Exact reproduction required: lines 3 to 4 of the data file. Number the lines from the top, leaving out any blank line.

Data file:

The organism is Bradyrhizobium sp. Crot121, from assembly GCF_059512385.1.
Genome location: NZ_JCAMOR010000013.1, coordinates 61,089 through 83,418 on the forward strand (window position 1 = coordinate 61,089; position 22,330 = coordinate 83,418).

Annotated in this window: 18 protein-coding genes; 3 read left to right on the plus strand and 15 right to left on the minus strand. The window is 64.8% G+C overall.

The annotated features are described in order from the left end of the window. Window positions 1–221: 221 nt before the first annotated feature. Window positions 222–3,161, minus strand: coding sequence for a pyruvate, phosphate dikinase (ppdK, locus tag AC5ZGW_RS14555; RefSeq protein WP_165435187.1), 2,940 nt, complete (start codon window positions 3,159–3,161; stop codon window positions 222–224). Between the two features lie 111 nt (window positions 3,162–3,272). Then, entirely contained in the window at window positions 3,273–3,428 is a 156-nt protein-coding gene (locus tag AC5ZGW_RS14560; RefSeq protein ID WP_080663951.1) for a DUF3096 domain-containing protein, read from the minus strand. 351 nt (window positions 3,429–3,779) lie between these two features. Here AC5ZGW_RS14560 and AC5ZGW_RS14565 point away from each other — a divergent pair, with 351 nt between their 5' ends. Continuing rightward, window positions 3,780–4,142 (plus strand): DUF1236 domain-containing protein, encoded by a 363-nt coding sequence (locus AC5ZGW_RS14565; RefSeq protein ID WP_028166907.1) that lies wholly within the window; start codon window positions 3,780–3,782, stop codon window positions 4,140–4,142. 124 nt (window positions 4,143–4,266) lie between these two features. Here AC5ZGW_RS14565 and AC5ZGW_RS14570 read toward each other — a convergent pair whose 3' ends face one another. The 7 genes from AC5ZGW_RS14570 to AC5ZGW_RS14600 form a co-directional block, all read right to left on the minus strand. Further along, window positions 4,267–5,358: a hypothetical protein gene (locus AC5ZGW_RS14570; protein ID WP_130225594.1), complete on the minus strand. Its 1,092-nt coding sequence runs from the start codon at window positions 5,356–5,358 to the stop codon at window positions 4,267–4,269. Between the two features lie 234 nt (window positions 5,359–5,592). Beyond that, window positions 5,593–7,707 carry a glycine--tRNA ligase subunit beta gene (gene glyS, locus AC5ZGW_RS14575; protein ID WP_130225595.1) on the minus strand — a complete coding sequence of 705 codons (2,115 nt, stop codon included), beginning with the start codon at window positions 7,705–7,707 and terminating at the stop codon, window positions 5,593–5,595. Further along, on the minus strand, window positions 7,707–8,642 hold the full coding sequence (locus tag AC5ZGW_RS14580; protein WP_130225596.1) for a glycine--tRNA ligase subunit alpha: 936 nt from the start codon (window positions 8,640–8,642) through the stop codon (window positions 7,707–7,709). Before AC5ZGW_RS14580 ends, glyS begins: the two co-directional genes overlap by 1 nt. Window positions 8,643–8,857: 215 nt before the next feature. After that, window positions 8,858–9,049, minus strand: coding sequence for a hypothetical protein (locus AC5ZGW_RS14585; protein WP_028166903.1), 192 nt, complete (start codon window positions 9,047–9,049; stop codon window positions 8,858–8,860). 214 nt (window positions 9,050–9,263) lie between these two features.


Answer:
Annotated in this window: 18 protein-coding genes; 3 read left to right on the plus strand and 15 right to left on the minus strand. The window is 64.8% G+C overall.

The annotated features are described in order from the left end of the window. Window positions 1–221: 221 nt before the first annotated feature. Window positions 222–3,161, minus strand: coding sequence for a pyruvate, phosphate dikinase (ppdK, locus tag AC5ZGW_RS14555; RefSeq protein WP_165435187.1), 2,940 nt, complete (start codon window positions 3,159–3,161; stop codon window positions 222–224). Between the two features lie 111 nt (window positions 3,162–3,272). Then, entirely contained in the window at window positions 3,273–3,428 is a 156-nt protein-coding gene (locus tag AC5ZGW_RS14560; RefSeq protein ID WP_080663951.1) for a DUF3096 domain-containing protein, read from the minus strand. 351 nt (window positions 3,429–3,779) lie between these two features. Here AC5ZGW_RS14560 and AC5ZGW_RS14565 point away from each other — a divergent pair, with 351 nt between their 5' ends. Continuing rightward, window positions 3,780–4,142 (plus strand): DUF1236 domain-containing protein, encoded by a 363-nt coding sequence (locus AC5ZGW_RS14565; RefSeq protein ID WP_028166907.1) that lies wholly within the window; start codon window positions 3,780–3,782, stop codon window positions 4,140–4,142. 124 nt (window positions 4,143–4,266) lie between these two features. Here AC5ZGW_RS14565 and AC5ZGW_RS14570 read toward each other — a convergent pair whose 3' ends face one another. The 7 genes from AC5ZGW_RS14570 to AC5ZGW_RS14600 form a co-directional block, all read right to left on the minus strand. Further along, window positions 4,267–5,358: a hypothetical protein gene (locus AC5ZGW_RS14570; protein ID WP_130225594.1), complete on the minus strand. Its 1,092-nt coding sequence runs from the start codon at window positions 5,356–5,358 to the stop codon at window positions 4,267–4,269. Between the two features lie 234 nt (window positions 5,359–5,592). Beyond that, window positions 5,593–7,707 carry a glycine--tRNA ligase subunit beta gene (gene glyS, locus AC5ZGW_RS14575; protein ID WP_130225595.1) on the minus strand — a complete coding sequence of 705 codons (2,115 nt, stop codon included), beginning with the start codon at window positions 7,705–7,707 and terminating at the stop codon, window positions 5,593–5,595. Further along, on the minus strand, window positions 7,707–8,642 hold the full coding sequence (locus tag AC5ZGW_RS14580; protein WP_130225596.1) for a glycine--tRNA ligase subunit alpha: 936 nt from the start codon (window positions 8,640–8,642) through the stop codon (window positions 7,707–7,709). Before AC5ZGW_RS14580 ends, glyS begins: the two co-directional genes overlap by 1 nt. Window positions 8,643–8,857: 215 nt before the next feature. After that, window positions 8,858–9,049, minus strand: coding sequence for a hypothetical protein (locus AC5ZGW_RS14585; protein WP_028166903.1), 192 nt, complete (start codon window positions 9,047–9,049; stop codon window positions 8,858–8,860). 214 nt (window positions 9,050–9,263) lie between these two features.